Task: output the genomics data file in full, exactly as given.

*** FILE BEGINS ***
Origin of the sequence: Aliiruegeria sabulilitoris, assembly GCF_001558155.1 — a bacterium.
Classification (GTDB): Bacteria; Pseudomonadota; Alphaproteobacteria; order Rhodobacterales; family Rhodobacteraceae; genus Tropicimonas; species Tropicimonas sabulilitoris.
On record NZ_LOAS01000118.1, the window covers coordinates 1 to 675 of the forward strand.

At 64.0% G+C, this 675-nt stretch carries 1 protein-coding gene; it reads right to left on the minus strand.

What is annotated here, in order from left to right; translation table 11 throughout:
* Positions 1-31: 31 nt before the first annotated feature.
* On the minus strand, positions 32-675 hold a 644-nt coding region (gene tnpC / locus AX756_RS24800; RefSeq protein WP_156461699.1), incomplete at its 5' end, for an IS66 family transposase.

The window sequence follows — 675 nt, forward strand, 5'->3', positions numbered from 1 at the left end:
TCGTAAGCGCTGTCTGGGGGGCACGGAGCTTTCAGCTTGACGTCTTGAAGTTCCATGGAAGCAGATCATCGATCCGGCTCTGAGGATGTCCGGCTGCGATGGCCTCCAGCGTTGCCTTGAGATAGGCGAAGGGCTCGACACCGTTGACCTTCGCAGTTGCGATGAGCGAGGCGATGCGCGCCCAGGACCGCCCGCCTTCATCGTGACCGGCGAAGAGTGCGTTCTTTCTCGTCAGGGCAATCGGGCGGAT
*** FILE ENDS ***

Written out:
Origin of the sequence: Aliiruegeria sabulilitoris, assembly GCF_001558155.1 — a bacterium.
Classification (GTDB): Bacteria; Pseudomonadota; Alphaproteobacteria; order Rhodobacterales; family Rhodobacteraceae; genus Tropicimonas; species Tropicimonas sabulilitoris.
On record NZ_LOAS01000118.1, the window covers coordinates 1 to 675 of the forward strand.

At 64.0% G+C, this 675-nt stretch carries 1 protein-coding gene; it reads right to left on the minus strand.

What is annotated here, in order from left to right; translation table 11 throughout:
* Positions 1-31: 31 nt before the first annotated feature.
* On the minus strand, positions 32-675 hold a 644-nt coding region (gene tnpC / locus AX756_RS24800; RefSeq protein WP_156461699.1), incomplete at its 5' end, for an IS66 family transposase.

The window sequence follows — 675 nt, forward strand, 5'->3', positions numbered from 1 at the left end:
TCGTAAGCGCTGTCTGGGGGGCACGGAGCTTTCAGCTTGACGTCTTGAAGTTCCATGGAAGCAGATCATCGATCCGGCTCTGAGGATGTCCGGCTGCGATGGCCTCCAGCGTTGCCTTGAGATAGGCGAAGGGCTCGACACCGTTGACCTTCGCAGTTGCGATGAGCGAGGCGATGCGCGCCCAGGACCGCCCGCCTTCATCGTGACCGGCGAAGAGTGCGTTCTTTCTCGTCAGGGCAATCGGGCGGAT